Tolkien Gateway

Calenhad

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Some miles to the east of the [[Firien Wood]], there was a wide, shallow recess in the foothills of the [[White Mountains]]. Overlooking this region were two of the [[Beacon-hills]] of [[Gondor]], [[Min-Rimmon]] to the east and '''Calenhad''' to the west. Calenhad was the sixth of the seven beacons, within sight of the last of the beacons on the [[Halifirien]], above the borders of [[Rohan]].  
 
Some miles to the east of the [[Firien Wood]], there was a wide, shallow recess in the foothills of the [[White Mountains]]. Overlooking this region were two of the [[Beacon-hills]] of [[Gondor]], [[Min-Rimmon]] to the east and '''Calenhad''' to the west. Calenhad was the sixth of the seven beacons, within sight of the last of the beacons on the [[Halifirien]], above the borders of [[Rohan]].  
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== Etymology ==
  
 
[[Tolkien]] never gives us the meaning of the name Calenhad directly, but it seems to come from Elvish root-words meaning something like 'green mound'. The name may be connected with Calenardhon, the ancient Gondorian name for the land later known as Rohan, whose borders lay just a few miles from the feet of the hill.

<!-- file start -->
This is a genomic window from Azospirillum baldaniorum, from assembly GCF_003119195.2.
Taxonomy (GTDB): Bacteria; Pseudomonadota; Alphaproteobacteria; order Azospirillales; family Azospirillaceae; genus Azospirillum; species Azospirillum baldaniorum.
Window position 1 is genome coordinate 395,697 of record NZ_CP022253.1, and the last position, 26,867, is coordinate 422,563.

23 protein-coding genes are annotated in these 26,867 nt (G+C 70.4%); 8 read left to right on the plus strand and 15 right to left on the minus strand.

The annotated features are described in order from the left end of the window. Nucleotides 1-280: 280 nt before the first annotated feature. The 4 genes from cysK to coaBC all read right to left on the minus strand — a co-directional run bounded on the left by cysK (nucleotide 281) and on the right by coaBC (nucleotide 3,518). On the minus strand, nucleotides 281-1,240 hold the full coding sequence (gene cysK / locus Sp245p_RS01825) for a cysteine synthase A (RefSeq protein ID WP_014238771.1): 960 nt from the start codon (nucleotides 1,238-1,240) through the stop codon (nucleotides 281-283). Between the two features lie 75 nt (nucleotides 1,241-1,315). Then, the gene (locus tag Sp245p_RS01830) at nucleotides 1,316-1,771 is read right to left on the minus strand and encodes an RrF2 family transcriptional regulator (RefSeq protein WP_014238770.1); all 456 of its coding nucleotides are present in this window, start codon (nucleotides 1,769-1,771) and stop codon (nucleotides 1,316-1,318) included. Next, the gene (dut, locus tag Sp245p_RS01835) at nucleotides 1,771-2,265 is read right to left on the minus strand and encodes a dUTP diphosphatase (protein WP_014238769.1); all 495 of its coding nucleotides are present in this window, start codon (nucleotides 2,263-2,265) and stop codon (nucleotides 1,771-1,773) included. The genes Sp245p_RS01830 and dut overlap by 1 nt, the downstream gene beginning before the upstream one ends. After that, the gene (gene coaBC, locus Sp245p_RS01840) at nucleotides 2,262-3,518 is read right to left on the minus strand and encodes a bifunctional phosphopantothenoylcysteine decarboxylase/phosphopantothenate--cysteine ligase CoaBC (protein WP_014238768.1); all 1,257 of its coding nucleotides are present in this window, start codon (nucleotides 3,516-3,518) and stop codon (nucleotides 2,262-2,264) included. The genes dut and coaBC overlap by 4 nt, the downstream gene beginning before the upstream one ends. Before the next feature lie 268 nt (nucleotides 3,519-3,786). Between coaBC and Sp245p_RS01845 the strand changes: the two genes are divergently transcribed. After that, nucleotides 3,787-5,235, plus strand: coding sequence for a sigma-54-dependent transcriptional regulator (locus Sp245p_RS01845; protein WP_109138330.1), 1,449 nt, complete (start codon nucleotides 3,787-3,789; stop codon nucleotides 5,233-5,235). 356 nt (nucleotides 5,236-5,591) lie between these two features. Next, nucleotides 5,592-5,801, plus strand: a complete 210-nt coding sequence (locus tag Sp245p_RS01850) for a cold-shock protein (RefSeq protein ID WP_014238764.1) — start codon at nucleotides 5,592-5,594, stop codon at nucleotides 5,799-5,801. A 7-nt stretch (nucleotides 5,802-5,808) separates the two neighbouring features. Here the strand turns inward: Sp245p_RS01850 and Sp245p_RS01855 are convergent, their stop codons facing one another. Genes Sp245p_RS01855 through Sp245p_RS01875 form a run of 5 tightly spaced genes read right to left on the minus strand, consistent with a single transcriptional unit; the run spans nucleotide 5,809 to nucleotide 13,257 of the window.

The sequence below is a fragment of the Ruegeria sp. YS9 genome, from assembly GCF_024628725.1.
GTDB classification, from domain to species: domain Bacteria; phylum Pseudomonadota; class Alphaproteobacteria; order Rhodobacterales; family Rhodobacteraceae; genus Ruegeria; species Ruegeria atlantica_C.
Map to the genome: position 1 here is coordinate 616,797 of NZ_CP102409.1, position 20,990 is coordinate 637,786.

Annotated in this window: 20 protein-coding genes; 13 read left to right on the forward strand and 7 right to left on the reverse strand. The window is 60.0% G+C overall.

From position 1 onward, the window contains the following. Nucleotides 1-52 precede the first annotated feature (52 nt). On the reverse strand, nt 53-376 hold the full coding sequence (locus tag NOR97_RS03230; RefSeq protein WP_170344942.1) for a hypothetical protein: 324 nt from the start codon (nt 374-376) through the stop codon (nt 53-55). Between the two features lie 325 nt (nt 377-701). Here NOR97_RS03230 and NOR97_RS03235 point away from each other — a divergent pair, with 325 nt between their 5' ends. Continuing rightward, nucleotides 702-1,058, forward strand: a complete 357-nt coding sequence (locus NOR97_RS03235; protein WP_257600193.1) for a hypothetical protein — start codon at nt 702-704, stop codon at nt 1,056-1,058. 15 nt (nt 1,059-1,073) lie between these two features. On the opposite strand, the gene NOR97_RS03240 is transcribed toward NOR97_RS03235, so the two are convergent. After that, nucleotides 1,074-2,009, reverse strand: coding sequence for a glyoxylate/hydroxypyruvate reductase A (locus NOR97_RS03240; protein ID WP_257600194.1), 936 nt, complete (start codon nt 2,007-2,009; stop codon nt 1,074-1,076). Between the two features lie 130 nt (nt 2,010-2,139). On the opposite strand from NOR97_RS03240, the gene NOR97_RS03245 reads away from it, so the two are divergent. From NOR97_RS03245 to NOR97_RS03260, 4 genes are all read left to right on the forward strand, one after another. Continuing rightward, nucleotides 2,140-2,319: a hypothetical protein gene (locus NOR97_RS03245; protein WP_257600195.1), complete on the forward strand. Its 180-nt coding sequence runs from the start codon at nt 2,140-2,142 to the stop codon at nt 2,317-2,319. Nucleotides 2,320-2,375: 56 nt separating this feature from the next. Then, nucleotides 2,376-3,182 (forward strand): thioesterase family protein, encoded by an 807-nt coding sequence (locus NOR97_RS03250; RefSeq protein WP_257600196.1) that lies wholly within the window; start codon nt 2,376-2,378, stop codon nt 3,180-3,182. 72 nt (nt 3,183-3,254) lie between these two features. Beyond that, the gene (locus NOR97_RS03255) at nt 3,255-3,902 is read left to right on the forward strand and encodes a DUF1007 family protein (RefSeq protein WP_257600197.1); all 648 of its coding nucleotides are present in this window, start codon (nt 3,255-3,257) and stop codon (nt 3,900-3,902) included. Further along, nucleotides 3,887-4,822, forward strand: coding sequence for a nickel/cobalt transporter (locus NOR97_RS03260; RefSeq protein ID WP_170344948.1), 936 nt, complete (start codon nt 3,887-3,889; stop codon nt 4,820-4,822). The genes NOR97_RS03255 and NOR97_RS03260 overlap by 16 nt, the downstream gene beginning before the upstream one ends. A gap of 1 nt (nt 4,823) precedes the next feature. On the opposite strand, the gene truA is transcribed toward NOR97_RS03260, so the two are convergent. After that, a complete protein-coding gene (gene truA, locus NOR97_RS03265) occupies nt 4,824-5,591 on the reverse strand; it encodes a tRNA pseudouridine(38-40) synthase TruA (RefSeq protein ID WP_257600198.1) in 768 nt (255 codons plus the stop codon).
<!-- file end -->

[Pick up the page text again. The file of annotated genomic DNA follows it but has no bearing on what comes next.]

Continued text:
[[Tolkien]] never gives us the meaning of the name Calenhad directly, but it seems to come from Elvish root-words meaning something like 'green mound'. The name may be connected with Calenardhon, the ancient Gondorian name for the land later known as Rohan, whose borders lay just a few miles from the feet of the hill.

Revision as of 05:15, 20 April 2008

Some miles to the east of the Firien Wood, there was a wide, shallow recess in the foothills of the White Mountains. Overlooking this region were two of the Beacon-hills of Gondor, Min-Rimmon to the east and Calenhad to the west. Calenhad was the sixth of the seven beacons, within sight of the last of the beacons on the Halifirien, above the borders of Rohan.


Etymology

Tolkien never gives us the meaning of the name Calenhad directly, but it seems to come from Elvish root-words meaning something like 'green mound'. The name may be connected with Calenardhon, the ancient Gondorian name for the land later known as Rohan, whose borders lay just a few miles from the feet of the hill.